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Flood Risks & Property Damage

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Published on Jan 13, 2016

As defined by the National Flood Insurance Program (NFIP), a flood is a general and temporary condition where two or more acres of normally dry land or two or more properties are inundated by water or mudflow. Many conditions can result in a flood: hurricanes, overtopped levees, outdated or clogged drainage systems and the rapid accumulation of rainfall.

Flooding can cause devastating damage to a home or business so it’s important that people understand flood risks in their area, especially since most standard homeowners insurance policies don’t cover it. Keep in mind that just because a flood hasn’t occurred in a particular area in people’s memory, that doesn't mean it won't occur in the future. Flood risks aren’t just based on history; they are also based on a number of factors, including: rainfall, river-flow and tidal-surge, topography, flood-control measures, and changes due to building and development in the area.

Although flooding can happen anywhere, certain areas are especially prone to serious flooding. To help communities understand their risk, Flood Insurance Rate Maps (FIRMs) have been created to show the locations of high-risk, moderate- to low-risk and undetermined-risk areas.

• In a high-risk area, there is at least a 1 in 4 chance of flooding during a 30-year mortgage. All home and business owners in these areas with mortgages from federally regulated or insured lenders are required to buy flood insurance.

• In moderate- to low-risk areas, the risk of being flooded is reduced, but not completely removed. Flood insurance isn't federally required in moderate- to low-risk areas, but it is recommended for all property owners and renters.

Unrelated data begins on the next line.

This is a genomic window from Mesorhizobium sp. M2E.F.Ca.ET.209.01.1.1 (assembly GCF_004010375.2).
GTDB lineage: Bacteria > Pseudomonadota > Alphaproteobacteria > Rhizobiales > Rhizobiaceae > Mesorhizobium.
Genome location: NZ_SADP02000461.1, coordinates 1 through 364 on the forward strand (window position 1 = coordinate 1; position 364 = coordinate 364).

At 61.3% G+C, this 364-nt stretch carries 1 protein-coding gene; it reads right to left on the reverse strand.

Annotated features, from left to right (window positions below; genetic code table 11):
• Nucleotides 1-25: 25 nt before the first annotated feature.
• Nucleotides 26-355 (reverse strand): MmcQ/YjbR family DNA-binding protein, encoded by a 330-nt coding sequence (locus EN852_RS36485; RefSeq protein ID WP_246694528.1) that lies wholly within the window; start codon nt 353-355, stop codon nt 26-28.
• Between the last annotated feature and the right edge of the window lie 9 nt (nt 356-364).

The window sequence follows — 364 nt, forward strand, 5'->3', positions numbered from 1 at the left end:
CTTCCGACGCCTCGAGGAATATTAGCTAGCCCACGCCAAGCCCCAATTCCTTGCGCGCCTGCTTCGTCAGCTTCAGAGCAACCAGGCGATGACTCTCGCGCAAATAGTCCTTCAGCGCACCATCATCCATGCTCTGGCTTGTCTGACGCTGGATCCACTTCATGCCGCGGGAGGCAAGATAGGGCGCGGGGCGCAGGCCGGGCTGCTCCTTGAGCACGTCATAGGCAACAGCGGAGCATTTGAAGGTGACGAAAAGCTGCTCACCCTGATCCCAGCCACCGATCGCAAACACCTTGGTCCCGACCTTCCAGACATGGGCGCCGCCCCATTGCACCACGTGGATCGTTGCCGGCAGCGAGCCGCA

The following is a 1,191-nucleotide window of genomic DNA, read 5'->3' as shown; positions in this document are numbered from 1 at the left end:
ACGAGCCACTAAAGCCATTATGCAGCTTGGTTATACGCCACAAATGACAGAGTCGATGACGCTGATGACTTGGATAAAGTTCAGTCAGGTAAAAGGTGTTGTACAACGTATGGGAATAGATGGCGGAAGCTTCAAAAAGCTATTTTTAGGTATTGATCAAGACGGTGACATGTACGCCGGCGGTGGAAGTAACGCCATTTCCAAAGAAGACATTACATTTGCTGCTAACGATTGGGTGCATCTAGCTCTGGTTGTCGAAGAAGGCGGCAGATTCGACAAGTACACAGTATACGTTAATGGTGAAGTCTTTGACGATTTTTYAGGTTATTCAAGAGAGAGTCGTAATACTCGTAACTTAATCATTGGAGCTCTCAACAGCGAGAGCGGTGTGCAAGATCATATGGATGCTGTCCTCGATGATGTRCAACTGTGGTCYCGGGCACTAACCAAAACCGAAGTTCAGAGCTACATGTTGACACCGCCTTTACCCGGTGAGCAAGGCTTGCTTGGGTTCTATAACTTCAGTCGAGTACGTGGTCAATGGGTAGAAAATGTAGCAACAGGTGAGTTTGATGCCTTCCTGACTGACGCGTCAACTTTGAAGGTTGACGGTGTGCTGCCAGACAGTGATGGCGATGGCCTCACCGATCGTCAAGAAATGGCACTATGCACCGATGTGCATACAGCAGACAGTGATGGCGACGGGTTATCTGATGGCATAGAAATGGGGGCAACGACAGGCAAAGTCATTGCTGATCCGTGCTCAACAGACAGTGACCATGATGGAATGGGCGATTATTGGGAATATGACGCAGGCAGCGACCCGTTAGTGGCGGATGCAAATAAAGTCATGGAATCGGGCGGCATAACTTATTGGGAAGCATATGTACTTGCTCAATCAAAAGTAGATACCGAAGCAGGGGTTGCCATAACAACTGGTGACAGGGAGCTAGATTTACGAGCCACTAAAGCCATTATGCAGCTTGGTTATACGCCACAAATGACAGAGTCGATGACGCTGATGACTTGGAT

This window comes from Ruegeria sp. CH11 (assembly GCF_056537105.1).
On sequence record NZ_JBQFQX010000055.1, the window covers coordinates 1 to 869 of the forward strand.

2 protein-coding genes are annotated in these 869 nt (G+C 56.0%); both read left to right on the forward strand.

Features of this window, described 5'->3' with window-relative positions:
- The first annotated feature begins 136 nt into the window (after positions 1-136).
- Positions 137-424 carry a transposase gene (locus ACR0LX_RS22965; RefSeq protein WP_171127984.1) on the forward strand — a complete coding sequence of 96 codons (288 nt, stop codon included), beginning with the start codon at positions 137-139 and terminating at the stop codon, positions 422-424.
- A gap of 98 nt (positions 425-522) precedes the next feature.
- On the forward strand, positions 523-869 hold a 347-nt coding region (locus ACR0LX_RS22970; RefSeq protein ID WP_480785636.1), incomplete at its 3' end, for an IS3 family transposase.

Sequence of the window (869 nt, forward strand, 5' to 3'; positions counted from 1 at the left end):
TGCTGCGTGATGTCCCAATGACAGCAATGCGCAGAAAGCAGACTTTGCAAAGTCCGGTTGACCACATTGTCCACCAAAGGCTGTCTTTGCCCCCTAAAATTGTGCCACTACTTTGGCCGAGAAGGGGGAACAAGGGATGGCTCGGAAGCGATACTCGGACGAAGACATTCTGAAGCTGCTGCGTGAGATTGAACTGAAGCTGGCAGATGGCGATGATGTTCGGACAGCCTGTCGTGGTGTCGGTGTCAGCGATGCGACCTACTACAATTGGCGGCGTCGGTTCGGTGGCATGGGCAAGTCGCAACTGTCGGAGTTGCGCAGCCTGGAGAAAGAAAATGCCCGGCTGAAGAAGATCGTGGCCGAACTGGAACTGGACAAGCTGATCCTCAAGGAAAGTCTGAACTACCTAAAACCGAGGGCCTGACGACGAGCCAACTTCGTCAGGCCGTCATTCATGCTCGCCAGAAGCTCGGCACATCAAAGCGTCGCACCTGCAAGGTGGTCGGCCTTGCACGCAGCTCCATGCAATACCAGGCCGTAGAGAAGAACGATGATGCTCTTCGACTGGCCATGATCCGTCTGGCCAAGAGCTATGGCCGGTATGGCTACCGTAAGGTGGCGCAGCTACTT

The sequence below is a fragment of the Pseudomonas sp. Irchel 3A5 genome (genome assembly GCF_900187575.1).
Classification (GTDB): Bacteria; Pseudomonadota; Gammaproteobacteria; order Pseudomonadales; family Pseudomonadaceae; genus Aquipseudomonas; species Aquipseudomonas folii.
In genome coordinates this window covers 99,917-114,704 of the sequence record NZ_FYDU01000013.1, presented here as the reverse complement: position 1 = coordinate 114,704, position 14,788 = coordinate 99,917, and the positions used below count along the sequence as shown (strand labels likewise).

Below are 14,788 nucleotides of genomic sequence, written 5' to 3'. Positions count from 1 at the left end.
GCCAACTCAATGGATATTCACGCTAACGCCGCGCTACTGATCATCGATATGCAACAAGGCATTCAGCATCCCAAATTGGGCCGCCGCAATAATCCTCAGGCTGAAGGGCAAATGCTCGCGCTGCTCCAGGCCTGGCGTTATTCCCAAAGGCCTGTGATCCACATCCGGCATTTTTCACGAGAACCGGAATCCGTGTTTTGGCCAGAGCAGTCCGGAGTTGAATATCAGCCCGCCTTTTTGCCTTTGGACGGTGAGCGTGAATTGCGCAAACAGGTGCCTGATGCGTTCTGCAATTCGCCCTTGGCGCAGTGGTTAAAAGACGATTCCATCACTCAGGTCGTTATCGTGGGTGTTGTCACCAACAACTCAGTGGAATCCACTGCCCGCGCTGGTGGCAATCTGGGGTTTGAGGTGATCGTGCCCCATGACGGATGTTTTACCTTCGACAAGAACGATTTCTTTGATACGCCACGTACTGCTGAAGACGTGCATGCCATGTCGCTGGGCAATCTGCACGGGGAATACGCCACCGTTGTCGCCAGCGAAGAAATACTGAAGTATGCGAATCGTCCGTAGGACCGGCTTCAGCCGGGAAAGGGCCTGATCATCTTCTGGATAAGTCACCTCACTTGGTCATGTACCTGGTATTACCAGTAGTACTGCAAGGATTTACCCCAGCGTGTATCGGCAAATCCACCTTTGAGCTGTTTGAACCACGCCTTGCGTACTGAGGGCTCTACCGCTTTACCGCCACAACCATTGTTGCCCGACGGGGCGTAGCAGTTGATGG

• In undetermined-risk areas, no flood-hazard analysis has been conducted in these areas, but a flood risk still exists.

Properties that do flood may face more than just damaged building materials and belongings or even structural damage; they may also encounter indoor environmental issues. These may range from mold, bacteria and viruses to chemical contaminants. Older properties with lead-based paints and asbestos-containing materials are also often a potential hazard during cleanup, demolition and repair activities.

These are just a few things to know about flood risks and property damage. To learn more about this or other property damage, indoor air quality, environmental, health, safety or occupational issues, please visit the websites shown below.

Clark Seif Clark http://www.csceng.com
EMSL Analytical, Inc. http://www.emsl.com
LA Testing http://www.latesting.com
Zimmetry Environmental http://www.zimmetry.com
Healthy Indoors Magazine http://www.iaq.net
Hudson Douglas Public Adjusters http://HudsonDouglasPublicAdjusters.com

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